LA NOCHE BOCA ARRIBA JULIO CORTAZAR PDF

No hay notas en la diapositiva. La moto ronroneaba entre sus piernas, y un viento fresco le chicoteaba los pantalones. Fue como dormirse de golpe. El hombre de blanco se le 5.

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And in certain epochs they would go to hunt enemies; They called this the war of flowers. The sun filtered through the tall buildings downtown and, because he needed no name to think, he got on the machine savoring the excursion. The bike purred between his legs and his pants succumbed to the whips of fresh wind.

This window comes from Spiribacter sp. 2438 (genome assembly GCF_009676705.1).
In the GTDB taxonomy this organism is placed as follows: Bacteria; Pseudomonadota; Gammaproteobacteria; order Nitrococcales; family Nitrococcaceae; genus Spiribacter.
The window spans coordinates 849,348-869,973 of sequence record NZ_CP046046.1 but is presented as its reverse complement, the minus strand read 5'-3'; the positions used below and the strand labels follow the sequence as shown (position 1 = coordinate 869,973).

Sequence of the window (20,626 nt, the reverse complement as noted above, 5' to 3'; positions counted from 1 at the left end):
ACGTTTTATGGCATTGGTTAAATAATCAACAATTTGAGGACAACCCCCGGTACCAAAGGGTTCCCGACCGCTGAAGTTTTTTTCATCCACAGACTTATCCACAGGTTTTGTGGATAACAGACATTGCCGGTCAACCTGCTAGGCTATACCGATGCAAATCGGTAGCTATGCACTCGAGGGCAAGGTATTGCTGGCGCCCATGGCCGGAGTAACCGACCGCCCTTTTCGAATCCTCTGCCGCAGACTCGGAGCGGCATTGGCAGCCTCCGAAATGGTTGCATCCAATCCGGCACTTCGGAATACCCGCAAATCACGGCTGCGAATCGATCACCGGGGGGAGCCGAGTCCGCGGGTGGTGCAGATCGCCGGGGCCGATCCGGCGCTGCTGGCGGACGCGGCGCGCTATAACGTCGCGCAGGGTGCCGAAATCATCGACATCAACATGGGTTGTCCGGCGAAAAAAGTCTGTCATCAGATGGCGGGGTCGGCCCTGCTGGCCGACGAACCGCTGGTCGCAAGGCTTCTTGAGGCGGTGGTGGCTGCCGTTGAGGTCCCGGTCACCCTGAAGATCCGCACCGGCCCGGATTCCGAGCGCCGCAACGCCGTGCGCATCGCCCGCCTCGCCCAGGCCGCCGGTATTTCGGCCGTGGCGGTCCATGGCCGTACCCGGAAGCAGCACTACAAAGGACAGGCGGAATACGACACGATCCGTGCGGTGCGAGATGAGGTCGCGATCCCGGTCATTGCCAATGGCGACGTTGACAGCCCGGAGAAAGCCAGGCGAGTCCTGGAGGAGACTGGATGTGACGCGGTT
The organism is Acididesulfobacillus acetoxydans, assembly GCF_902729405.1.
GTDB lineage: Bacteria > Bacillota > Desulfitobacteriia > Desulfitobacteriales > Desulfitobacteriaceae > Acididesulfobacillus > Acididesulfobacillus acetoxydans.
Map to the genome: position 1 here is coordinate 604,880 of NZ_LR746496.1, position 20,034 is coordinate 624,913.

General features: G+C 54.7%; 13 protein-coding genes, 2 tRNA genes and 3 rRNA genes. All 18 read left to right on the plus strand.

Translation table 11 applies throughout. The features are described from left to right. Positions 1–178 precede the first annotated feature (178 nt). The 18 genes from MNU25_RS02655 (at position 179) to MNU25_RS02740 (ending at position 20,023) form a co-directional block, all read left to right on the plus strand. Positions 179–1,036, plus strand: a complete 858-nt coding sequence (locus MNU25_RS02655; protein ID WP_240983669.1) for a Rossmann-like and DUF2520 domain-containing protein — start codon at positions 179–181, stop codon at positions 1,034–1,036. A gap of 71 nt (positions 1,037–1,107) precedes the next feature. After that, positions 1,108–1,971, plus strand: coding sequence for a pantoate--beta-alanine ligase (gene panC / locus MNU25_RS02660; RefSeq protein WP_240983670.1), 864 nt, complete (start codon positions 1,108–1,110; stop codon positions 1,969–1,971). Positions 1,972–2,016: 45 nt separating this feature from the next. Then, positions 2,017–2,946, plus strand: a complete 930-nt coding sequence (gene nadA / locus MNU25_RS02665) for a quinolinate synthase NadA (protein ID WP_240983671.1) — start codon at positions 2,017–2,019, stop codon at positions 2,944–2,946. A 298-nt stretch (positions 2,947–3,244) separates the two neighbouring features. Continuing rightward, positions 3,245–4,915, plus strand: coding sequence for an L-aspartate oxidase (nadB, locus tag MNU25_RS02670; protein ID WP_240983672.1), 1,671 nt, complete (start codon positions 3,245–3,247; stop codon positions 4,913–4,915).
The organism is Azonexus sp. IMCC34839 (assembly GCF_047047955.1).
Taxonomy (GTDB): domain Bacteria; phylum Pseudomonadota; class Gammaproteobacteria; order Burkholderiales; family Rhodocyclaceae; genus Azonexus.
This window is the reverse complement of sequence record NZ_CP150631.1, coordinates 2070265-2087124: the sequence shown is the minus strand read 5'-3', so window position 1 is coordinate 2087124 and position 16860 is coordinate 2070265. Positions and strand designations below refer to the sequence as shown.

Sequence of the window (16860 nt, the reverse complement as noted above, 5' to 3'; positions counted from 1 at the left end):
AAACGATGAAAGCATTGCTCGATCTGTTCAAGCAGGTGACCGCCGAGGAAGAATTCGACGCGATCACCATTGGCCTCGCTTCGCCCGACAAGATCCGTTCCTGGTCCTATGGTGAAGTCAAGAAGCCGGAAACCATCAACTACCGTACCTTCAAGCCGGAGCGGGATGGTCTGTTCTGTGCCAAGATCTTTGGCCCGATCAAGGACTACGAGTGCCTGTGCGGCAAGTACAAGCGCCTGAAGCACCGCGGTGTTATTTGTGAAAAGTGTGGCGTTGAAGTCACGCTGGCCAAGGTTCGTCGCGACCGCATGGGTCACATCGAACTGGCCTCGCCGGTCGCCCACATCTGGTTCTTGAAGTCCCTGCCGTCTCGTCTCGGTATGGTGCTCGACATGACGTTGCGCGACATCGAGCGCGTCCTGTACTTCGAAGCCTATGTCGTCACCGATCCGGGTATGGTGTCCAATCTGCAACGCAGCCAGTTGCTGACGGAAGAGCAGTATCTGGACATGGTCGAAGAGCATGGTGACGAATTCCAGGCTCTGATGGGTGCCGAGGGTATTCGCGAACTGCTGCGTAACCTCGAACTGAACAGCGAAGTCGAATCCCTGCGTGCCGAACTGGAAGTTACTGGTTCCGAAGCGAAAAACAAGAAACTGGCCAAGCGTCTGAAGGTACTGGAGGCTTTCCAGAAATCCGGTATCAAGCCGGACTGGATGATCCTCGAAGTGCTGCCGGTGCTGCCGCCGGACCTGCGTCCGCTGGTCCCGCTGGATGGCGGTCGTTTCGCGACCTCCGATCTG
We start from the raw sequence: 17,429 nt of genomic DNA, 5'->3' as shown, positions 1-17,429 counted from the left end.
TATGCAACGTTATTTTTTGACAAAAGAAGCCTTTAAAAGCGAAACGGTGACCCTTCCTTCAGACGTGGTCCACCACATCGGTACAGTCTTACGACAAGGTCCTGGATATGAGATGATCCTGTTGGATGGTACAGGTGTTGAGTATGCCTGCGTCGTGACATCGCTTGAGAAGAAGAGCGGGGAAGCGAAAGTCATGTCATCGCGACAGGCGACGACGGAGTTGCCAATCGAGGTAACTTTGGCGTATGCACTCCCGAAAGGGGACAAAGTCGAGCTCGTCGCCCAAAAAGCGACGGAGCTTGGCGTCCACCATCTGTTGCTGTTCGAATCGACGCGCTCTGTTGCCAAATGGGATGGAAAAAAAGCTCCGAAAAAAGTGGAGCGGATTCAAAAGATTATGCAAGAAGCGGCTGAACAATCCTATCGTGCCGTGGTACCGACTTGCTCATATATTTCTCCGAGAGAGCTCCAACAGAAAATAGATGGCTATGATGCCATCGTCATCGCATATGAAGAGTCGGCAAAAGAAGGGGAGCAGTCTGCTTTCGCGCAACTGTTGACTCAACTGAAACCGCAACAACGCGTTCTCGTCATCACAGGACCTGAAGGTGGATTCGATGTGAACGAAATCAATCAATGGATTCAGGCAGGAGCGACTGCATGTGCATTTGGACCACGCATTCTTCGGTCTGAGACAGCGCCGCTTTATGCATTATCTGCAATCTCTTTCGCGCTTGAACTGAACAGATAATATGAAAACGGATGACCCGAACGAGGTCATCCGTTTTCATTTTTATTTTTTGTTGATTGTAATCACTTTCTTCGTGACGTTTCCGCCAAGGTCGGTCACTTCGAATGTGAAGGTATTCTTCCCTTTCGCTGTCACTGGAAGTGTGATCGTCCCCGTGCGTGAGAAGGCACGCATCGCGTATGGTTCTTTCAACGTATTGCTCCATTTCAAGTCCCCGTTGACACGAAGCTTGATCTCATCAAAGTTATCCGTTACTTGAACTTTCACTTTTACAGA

The ministries in pink and white went by, then a series of stores on Central street with brilliant shop windows. Now he entered the most pleasurable part of the commute, the true journey: a long street lined with trees with little traffic and huge villas which let their gardens come up to the pavements, hardly marked by low hedges.

Somewhat distracted by perhaps, but keeping to the right side as was proper, he let himself go to the smoothness, to the light tension of that day hardly begun. Perhaps his involuntary relaxation prevented him from avoiding the accident. When he saw that the woman standing at the corner was rushing onto the road despite the green lights, it was already too late for simple solutions. It was as if he had suddenly fallen asleep. Having fainted, he woke violently.